So how much training is enough?
This is a discussion on lots of malfunctions within the Concealed Carry Issues & Discussions forums, part of the Defensive Carry Discussions category; So how much training is enough?...
So how much training is enough?
Fortune favors the bold.
Freedom doesn't mean safe, it means free.
The thing about "defense" is that it has practically nothing to do with guns. (As passed on by CCW9MM)
An interesting thing to add on this subject is in Connecticut you are required to take an NRA pistol class in order to either get a permit or even an eligibility certificate to purchase a handgun. That means you only meet the minimum requirement of live fire time by using a weapon that you will likely never touch again. It makes you wonder how many people obtained their permit, purchased a handgun for carry or home defense and have never fired it.
Which do you value more, training or life?
Me, I'm glad I live in a state (PA) that values life more than training. There is no training required to get a CCL in PA, there is to get a hunting license, and that makes sense to me. Hunting is optional, self defense isn't. There is even the possibility for the Sheriff to issue a permit the same day. And no permit or training is required to buy a handgun, just being able to pass the background instant check phone call does it. Walk in the store, walk out with a gun, or guns, 30 minutes later if you have the money to pay for it and a clean record.
“The whole aim of practical politics is to keep the populace alarmed (and hence clamorous to be led to safety), by menacing it with an endless series of hobgoblins, all of them imaginary.” by H. L. Mencken
Like GunByte said "Semi autos do jam for man",,,, even if yours has
NEVER done it before there is always the POSSIBILITY of a jam.
That is why I love the wheelies,,,, they don't jam and most
gun battles or shootings there is only 1-3 shots fired NORMALLY.
What GunByte said about matches, yup. These are folks who know more than average about guns and gun handling. It's worth the time and effort to shoot a dozen matches for this purpose alone. Some of your more expensive guns are among the more common culprits. Nice and tight, no jiggly slides that so many people equate to low quality or poor accuracy. I've repeatedly seen multi-thousand dollar customs ('combat' customs in one case) have the problems. It wouldn't be funny if it wasn't so funny. OTOH, these guys are there to discover these things there--so it serves its purpose. I've seen revolvers 'jam', too; they are certainly not immune to malfunctions, and I've had revolver experts tell me that.
Folks don't go to matches or the range with the ammo they intend to carry, at least not very often. At $1 a round for the 'magic bullet' ammo so many feel is essential to being prepared for that big gunfight, they never shoot it in practice, or they equate "fired 25 rounds flawlessly!" to being reliable.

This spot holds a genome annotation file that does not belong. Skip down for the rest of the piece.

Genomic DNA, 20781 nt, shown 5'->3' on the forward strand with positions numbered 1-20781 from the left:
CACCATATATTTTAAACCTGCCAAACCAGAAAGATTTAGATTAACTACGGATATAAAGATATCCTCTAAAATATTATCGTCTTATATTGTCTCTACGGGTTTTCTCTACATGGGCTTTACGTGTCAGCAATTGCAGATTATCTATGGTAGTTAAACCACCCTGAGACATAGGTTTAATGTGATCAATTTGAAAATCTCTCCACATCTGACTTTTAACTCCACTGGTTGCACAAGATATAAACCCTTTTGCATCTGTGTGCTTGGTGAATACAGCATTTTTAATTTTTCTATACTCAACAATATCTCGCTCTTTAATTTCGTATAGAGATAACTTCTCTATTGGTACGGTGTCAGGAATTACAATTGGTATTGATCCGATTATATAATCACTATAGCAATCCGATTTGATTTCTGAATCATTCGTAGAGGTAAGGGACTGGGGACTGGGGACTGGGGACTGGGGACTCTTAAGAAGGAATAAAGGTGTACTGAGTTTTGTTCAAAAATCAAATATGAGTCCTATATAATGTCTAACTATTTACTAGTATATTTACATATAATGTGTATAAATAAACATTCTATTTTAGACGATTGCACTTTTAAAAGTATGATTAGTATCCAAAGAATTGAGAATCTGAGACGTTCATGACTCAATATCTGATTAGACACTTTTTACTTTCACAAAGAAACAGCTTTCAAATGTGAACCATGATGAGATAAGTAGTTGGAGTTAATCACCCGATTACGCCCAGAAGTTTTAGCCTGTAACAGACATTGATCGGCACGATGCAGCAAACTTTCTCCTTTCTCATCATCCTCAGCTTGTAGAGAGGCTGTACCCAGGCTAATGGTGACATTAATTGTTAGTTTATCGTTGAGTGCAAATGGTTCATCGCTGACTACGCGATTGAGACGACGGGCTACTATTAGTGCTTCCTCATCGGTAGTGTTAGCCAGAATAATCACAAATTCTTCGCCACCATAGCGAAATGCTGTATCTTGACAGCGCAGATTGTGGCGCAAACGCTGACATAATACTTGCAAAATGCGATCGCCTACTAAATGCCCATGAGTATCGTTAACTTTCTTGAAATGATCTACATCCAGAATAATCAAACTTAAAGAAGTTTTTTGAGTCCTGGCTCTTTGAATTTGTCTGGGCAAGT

Being armed doesn't mean being prepared. If training is a requirement of the state then the state should pay for it. In fact I'd like to see the government offer to pay for basic firearms safety training for anyone who wants it, for any reason. If you do choose to take the training, it must be accepted by the state as meeting the state's requirements. You also have the option of taking a quick evaluation (test-out) if you can demonstrate knowledge of the Four Rules.
The only places where this arrangement would be amended would be places such as Chicago--where the City would have to furnish each citizen a self-defense handgun of his/her choice, free-of-charge, to atone for past transgressions of human freedom.
There--the liberal side of me is now fully-exposed. The government actually sponsors the safety and training of a well-armed militia. Now my tax dollars are actually doing something.
Last edited by Bongo Boy; January 25th, 2012 at 05:23 PM.
As for taking all the time in the world to shoot--I expect 2-3 reasons: not being familiar with the gun, not knowing when it's going to discharge or what it takes to get it to discharge, having a lot of anticipation of it discharging, and feeling obligated to 'shoot good'. Shooting in public is a lot like billiards in public, especially for guys, IMO. There's some sort of presumed expectation that you should be able to do this well--folks have far less fun at billiards that they should because so much time is spent making excuses for not shooting well, when in fact there's no reason to expect good performance without at least some coaching and practice. Same for shooting firearms. It's not really a gift bestowed on American males at birth through divine intervention, but many seem to think so.